If I was a park manager, I might completely disagree. Normally, when folks come to the park, they bring stuff, they do stuff, they take their stuff and leave (except for litter, or what they put in the cans, but there's a process in place for that). A hider leaves something behind intentionally. As a park manager, I might not like what he left behind or where he put it. I might be clueless to its presence, until it gets muggled (or worse, bomb scare). I might not like caches in certain spots because I'm encouraging plant growth there (or some other woodsy reason).

 

If the cache were there legitimately, then I as a park manager wouldn't care, as the finder activitity is just as harmless as any other legal activity that occurs in the park (frisbee included). You could take to walking the same route through the brush everyday at my park, or a bunch of finders could inadvertently make a trail to the cache. The effect is sort of the same (though trail making to specific points is more likely to happen by cachers than a bunch of folks who decide to make a trail for the heck of it).

 

Some of the would you play frisbee here rule of thumb make sense. But it doesn't fully answer all the concerns land managers or muggles may have.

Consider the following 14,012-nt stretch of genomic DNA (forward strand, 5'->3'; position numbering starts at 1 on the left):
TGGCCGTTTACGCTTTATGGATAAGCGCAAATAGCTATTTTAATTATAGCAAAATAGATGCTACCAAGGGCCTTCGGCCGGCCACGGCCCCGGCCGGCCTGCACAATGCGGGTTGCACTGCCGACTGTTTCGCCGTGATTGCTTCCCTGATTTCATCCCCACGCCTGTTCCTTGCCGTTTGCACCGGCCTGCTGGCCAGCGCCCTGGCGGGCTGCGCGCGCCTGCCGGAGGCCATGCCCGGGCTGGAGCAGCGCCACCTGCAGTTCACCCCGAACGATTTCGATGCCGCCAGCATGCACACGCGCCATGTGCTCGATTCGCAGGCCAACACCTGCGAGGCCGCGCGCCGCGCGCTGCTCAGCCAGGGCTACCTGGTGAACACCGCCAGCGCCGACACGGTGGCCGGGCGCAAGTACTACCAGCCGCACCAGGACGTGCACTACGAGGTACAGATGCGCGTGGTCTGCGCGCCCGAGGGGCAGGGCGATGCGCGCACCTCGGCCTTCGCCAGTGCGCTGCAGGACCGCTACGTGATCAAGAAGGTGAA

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You could take to walking the same route through the brush everyday at my park, or a bunch of finders could inadvertently make a trail to the cache. The effect is sort of the same (though trail making to specific points is more likely to happen by cachers than a bunch of folks who decide to make a trail for the heck of it).

 

It's called a geotrail and I spot them at almost every cache. Even my remote cache, up North, that has only been visited a few times in the last year, now has a faint geotrail leading you to it. They are easy to find if you know what you are looking for, and it is one of my search techniques when I am out and about.

 

getting close,

ah, there's the geotrail,

ah, there's the cache

repeat.

 

I think most "seasoned" cachers know the harm we do, but like to invoke the frisbee rule to help propogate the sport. which goes into a whole 'nuther thread on geosaturation or microspew.

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How could a social trail develop if the cache only get's visited a few times per year. I suspect that it is actually a game trail.

 

Personally, I rarely see a social trail develop to those caches that are set away from the 'formal' trail. It is the ones close to the trail that develop paths.

Edited by sbell111